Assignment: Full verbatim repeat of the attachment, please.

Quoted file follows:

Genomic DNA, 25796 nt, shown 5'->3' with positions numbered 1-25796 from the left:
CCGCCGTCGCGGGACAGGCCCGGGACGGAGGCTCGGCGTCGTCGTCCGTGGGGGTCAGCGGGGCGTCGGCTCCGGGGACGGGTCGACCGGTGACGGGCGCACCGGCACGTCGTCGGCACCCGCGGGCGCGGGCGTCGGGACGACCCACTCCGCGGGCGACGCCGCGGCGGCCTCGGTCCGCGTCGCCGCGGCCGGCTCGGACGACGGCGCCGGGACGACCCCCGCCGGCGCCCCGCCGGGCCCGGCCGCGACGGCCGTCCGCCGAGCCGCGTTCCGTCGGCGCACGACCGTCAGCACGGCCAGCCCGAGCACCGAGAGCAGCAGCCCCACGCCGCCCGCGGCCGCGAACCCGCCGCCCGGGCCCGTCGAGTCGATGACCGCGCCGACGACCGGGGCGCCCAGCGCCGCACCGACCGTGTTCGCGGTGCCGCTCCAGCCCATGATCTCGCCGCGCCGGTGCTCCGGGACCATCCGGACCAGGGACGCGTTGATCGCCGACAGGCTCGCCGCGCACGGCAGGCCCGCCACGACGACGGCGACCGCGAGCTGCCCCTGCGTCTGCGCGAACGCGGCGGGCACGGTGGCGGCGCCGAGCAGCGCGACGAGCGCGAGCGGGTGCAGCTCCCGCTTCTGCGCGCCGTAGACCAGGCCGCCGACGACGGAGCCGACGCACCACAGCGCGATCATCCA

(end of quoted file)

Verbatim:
Genomic DNA, 25796 nt, shown 5'->3' with positions numbered 1-25796 from the left:
CCGCCGTCGCGGGACAGGCCCGGGACGGAGGCTCGGCGTCGTCGTCCGTGGGGGTCAGCGGGGCGTCGGCTCCGGGGACGGGTCGACCGGTGACGGGCGCACCGGCACGTCGTCGGCACCCGCGGGCGCGGGCGTCGGGACGACCCACTCCGCGGGCGACGCCGCGGCGGCCTCGGTCCGCGTCGCCGCGGCCGGCTCGGACGACGGCGCCGGGACGACCCCCGCCGGCGCCCCGCCGGGCCCGGCCGCGACGGCCGTCCGCCGAGCCGCGTTCCGTCGGCGCACGACCGTCAGCACGGCCAGCCCGAGCACCGAGAGCAGCAGCCCCACGCCGCCCGCGGCCGCGAACCCGCCGCCCGGGCCCGTCGAGTCGATGACCGCGCCGACGACCGGGGCGCCCAGCGCCGCACCGACCGTGTTCGCGGTGCCGCTCCAGCCCATGATCTCGCCGCGCCGGTGCTCCGGGACCATCCGGACCAGGGACGCGTTGATCGCCGACAGGCTCGCCGCGCACGGCAGGCCCGCCACGACGACGGCGACCGCGAGCTGCCCCTGCGTCTGCGCGAACGCGGCGGGCACGGTGGCGGCGCCGAGCAGCGCGACGAGCGCGAGCGGGTGCAGCTCCCGCTTCTGCGCGCCGTAGACCAGGCCGCCGACGACGGAGCCGACGCACCACAGCGCGATCATCCA